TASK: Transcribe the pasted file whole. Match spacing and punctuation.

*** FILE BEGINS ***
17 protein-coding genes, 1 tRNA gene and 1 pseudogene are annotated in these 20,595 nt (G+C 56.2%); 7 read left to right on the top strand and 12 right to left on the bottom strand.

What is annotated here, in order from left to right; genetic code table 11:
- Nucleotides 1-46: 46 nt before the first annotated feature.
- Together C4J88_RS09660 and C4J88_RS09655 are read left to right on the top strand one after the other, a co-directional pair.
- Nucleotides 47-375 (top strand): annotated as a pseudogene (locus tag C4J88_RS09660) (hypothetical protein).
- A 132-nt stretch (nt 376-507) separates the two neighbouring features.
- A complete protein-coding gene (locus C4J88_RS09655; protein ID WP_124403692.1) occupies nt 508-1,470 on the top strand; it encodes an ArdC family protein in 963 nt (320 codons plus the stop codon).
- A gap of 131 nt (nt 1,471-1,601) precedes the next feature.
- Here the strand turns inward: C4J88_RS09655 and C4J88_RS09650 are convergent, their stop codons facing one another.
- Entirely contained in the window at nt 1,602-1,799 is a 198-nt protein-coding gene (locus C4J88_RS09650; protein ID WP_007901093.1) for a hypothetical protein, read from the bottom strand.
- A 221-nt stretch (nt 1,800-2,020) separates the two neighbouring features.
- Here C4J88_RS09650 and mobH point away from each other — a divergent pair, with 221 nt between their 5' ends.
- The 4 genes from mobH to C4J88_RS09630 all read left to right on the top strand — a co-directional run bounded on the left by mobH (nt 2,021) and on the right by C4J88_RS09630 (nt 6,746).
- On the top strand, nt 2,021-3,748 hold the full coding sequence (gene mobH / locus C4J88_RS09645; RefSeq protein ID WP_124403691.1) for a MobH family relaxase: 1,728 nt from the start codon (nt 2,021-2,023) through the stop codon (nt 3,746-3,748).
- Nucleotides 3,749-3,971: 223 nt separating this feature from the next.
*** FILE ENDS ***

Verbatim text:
17 protein-coding genes, 1 tRNA gene and 1 pseudogene are annotated in these 20,595 nt (G+C 56.2%); 7 read left to right on the top strand and 12 right to left on the bottom strand.

What is annotated here, in order from left to right; genetic code table 11:
- Nucleotides 1-46: 46 nt before the first annotated feature.
- Together C4J88_RS09660 and C4J88_RS09655 are read left to right on the top strand one after the other, a co-directional pair.
- Nucleotides 47-375 (top strand): annotated as a pseudogene (locus tag C4J88_RS09660) (hypothetical protein).
- A 132-nt stretch (nt 376-507) separates the two neighbouring features.
- A complete protein-coding gene (locus C4J88_RS09655; protein ID WP_124403692.1) occupies nt 508-1,470 on the top strand; it encodes an ArdC family protein in 963 nt (320 codons plus the stop codon).
- A gap of 131 nt (nt 1,471-1,601) precedes the next feature.
- Here the strand turns inward: C4J88_RS09655 and C4J88_RS09650 are convergent, their stop codons facing one another.
- Entirely contained in the window at nt 1,602-1,799 is a 198-nt protein-coding gene (locus C4J88_RS09650; protein ID WP_007901093.1) for a hypothetical protein, read from the bottom strand.
- A 221-nt stretch (nt 1,800-2,020) separates the two neighbouring features.
- Here C4J88_RS09650 and mobH point away from each other — a divergent pair, with 221 nt between their 5' ends.
- The 4 genes from mobH to C4J88_RS09630 all read left to right on the top strand — a co-directional run bounded on the left by mobH (nt 2,021) and on the right by C4J88_RS09630 (nt 6,746).
- On the top strand, nt 2,021-3,748 hold the full coding sequence (gene mobH / locus C4J88_RS09645; RefSeq protein ID WP_124403691.1) for a MobH family relaxase: 1,728 nt from the start codon (nt 2,021-2,023) through the stop codon (nt 3,746-3,748).
- Nucleotides 3,749-3,971: 223 nt separating this feature from the next.